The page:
Monster High vs. Bratz vs Barbies

By: Adrian Duah-Mensah

Remember when we were kids, and we all had that show we loved to watch? Those toys we used to play with? While kids these days can enjoy “LOL Surprise! OMG” dolls and TV Show action figures, I can still remember the days like yesterday when I played those “Ever After High” games on the computer and role-played with Transformers and dinosaur toys. I would play with miscellaneous toys and pretend like they were on Survivor. But, do you know the best nostalgic adventures I had with my toys? The role-playing games I would play with my Bratz and Monster High dolls. It seems like just yesterday I would have Clawdeen and Cloe duke it out about who was the better doll, as they would go on adventures through the city, only to make my PB&J and crackers and watch the Bratz Passion 4 Fashion Diamondz movie two hours later. Heck, I even had the complete Bratz movie collection, along with two Bratz Babies DVDs. On the other hand, I would always tune in to the Monster High TV show, and asked my dad to buy three Monster High movies. Anytime there was a long car ride, I would pop in a Monster High or Bratz movie, and get my fright on or see my girls with the passion for fashion.

Now I was never a huge Barbie person, but at times I would see the Barbie specials playing and tune in. I also watched clips of the series of YouTube, and, as ashamed as I was to admit it, I loved it. I would have stints of binge-watching 5-7 minute miniseries for about an hour. My point in saying all of this is that, like a lot of kids, these three TV shows and toy lines were instrumental to my childhood. And there were multiple times where I thought, “Hm, which of these three dolls are the best?” Well, look no further, as today I’m here to give you monsters a look at which brand was the best!

So, in order for me to fully immerse myself into these three universes, I had to look at the material again. I started with Monster High, as it was the one I remembered the 2nd best. So, what exactly is Monster High? Well, released in July 2010, Monster High is a toy doll company made by Mattel, with the dolls being the teenage descendants of the world’s most famous monsters. The first line of toys were the basic six, with all but Abbey, one of the main characters, in the line. Mattel would then later come out with multiple other lines, like School’s Out and Dawn of the Dance. These dolls would get increasingly more popular, with store-exclusive dolls being released in 2011. The dolls have five different categories: preadolescent, adolescent female, two types of adolescent male, and adult. Today, there are over ninety collections of the dolls, including Gloom Beach, Zombie Shake, and Boo York, Boo York. There are also six fashion packs, and many assortments.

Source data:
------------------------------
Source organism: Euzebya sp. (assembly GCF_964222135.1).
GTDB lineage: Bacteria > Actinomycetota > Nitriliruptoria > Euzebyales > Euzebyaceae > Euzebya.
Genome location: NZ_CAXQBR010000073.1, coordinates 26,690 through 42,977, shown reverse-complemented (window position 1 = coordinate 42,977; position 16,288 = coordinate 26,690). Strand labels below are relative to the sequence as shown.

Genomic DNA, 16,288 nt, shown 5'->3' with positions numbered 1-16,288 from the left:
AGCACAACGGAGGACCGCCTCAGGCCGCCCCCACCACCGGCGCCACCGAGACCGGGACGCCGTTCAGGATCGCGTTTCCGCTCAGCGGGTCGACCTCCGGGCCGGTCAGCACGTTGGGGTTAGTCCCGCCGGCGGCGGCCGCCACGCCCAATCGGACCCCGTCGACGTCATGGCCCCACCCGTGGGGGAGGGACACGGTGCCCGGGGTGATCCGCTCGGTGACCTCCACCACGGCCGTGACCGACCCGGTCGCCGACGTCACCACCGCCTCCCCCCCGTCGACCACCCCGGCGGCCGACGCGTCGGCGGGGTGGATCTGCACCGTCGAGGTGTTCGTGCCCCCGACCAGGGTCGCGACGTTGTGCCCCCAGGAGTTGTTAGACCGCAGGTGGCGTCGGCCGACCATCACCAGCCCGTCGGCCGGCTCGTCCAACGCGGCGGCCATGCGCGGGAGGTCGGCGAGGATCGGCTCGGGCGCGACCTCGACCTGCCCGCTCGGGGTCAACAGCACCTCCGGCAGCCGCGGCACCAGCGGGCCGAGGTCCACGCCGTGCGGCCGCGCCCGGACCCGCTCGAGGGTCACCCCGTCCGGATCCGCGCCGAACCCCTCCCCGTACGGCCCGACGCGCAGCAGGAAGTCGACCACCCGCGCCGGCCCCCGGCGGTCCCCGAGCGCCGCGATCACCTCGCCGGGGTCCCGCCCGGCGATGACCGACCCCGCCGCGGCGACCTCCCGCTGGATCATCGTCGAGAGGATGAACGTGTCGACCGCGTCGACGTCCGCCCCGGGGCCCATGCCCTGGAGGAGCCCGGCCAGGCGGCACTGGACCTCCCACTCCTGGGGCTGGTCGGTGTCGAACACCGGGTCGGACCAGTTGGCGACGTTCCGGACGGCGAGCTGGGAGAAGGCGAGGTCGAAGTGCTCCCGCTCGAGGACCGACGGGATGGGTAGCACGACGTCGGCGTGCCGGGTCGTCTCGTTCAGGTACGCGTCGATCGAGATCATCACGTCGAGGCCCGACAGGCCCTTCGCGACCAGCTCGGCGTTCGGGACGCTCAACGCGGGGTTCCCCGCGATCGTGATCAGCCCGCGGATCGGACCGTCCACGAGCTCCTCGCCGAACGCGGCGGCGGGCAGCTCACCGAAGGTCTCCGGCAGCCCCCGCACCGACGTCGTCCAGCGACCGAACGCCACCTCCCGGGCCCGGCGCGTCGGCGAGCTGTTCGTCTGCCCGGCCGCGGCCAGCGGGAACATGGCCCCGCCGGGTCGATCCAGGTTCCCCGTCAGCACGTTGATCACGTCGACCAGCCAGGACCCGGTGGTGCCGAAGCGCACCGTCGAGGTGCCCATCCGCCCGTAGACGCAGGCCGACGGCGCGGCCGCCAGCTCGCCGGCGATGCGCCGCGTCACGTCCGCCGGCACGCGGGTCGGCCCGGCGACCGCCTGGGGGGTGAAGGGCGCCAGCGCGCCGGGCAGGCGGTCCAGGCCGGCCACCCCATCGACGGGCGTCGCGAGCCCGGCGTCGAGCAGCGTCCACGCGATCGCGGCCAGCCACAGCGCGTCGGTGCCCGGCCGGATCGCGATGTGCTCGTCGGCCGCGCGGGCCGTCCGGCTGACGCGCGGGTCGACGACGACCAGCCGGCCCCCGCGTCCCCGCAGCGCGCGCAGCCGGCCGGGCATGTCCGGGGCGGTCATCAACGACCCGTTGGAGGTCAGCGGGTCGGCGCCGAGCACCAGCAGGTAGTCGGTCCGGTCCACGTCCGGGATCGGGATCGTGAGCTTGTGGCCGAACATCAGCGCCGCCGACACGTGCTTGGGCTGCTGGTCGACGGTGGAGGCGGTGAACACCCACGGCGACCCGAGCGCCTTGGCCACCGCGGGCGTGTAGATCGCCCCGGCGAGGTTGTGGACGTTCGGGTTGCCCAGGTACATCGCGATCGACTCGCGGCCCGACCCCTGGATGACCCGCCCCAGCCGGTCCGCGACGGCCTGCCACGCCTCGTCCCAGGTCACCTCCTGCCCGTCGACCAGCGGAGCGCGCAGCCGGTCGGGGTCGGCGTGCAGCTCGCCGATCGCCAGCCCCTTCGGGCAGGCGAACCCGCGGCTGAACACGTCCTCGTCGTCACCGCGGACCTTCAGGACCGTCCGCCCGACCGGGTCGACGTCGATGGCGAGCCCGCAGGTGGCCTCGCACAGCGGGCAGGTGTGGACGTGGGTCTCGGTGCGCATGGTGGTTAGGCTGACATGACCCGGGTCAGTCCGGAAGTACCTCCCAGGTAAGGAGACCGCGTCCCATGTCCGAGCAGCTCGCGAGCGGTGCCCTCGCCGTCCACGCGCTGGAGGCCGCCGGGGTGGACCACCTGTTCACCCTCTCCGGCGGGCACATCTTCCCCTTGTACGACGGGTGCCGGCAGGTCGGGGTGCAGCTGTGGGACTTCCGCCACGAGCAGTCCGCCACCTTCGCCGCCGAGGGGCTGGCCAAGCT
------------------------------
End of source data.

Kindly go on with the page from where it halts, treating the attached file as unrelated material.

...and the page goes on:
The first webisode was released on May 5th, 2010, with the characters navigating their way through high school and making friends, enemies, and even frenemies along the way. The show and the dolls mostly revolved around the Ghoulfriends: Abbey Bominable, the daughter of the Yeti; Clawdeen Wolf, the daughter of a werewolf; Cleo de Nile, the daughter of a mummy; Draculara, the daughter of Dracula; Frankie Stein, the daughter of Frankenstein’s monster; Ghoulia Yelps, the daughter of a zombie; and Lagoona Blue, the daughter of a sea monster. Other students in the Monster High school included Deuce Gorgon, Catty Noir, Gill Webber, and Hoodude Voodoo. The Ghoulfriends also have little siblings, like Alivia Stein, Ebbie Blue, Kelpie Blue and Fangelica VanBat, Draculara’s adopted younger sister. And, there’s also lore, like the fact that Neighton and Kieran Valentine are part of the LGBTQ+ community (although fans love to speculate Clawdeen is as well).